It seemed that morning that everyone knew someone in New York. A distant relative. A friend’s friend.
“There are so many connections,” said NKHS senior Clarice Bushee.
For Bushee, that connection was an uncle who had been scheduled to conduct a seminar in the World Trade Center.
Later, her family found out that his talk had been scheduled for Sept. 12.
Like most of the students at North Kitsap High School, Bushee spent the day keeping a close eye on television coverage of the attacks.
“It was sad, watching it every period,” said Bushee.
In second period, the towers collapsed.
“It just shocked us so much,” she said. “We’re America. This kind of thing doesn’t happen to us.”
That day, Bushee said, students wondered why the attacks could have happened, speculated on the nature and identity of the attackers, and watched television to find out the answers.
“Mostly we wondered why,” Bushee said.
In the days, weeks, and months that followed, Bushee said, students expressed a greater thankfulness for the freedom of religion that’s present in America. When students heard that mosques in Washington State had been vandalized, they were upset, Bushee said.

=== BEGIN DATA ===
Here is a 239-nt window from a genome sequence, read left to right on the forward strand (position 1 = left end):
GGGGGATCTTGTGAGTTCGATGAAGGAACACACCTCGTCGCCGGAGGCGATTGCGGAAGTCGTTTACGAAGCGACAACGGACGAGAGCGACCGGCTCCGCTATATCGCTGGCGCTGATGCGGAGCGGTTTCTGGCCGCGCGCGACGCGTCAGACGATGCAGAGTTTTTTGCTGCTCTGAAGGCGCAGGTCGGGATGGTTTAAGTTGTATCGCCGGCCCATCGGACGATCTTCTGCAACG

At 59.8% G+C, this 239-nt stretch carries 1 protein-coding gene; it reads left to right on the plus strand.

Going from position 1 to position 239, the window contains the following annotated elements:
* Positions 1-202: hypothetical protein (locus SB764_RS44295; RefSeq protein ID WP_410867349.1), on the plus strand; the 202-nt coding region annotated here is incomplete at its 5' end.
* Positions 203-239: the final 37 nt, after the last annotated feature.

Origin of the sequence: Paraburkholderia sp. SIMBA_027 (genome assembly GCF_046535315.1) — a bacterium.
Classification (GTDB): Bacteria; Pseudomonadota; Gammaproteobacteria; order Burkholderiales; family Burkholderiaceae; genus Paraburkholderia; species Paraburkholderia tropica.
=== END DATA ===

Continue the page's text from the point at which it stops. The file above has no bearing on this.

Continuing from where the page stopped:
She still is.
“That’s so stupid,” she remarked. “They may have come here (to America) trying to get away from that kind of thing.”
Something else that upset Bushee happened during a moment of silence that was held at the school the month after the attacks.
During that moment, one table full of students in the cafeteria was giggling and making jokes.
“That wasn’t a time to make fun of anything,” Bushee said. “Making fun then is like making fun of what it was we were being silent for… we told them to be quiet, to have some respect.”
David Andersen, principal, North Kitsap High School
Like everyone else, David Andersen was shocked by the events on the morning of Sept. 11.
But unlike everyone else, Andersen had 1,400 students to think of.
He first heard about the first plane on the radio that morning but arrived at school to find the situation was growing much worse.
“I got to school and found that it was not just one tower (that had been hit) but two. I never imagined the two towers would collapse,” Andersen said.
“The mood for the majority of people was shock and dismay,” he explained. “How could people attack the USA, kill people, and think they could get away?”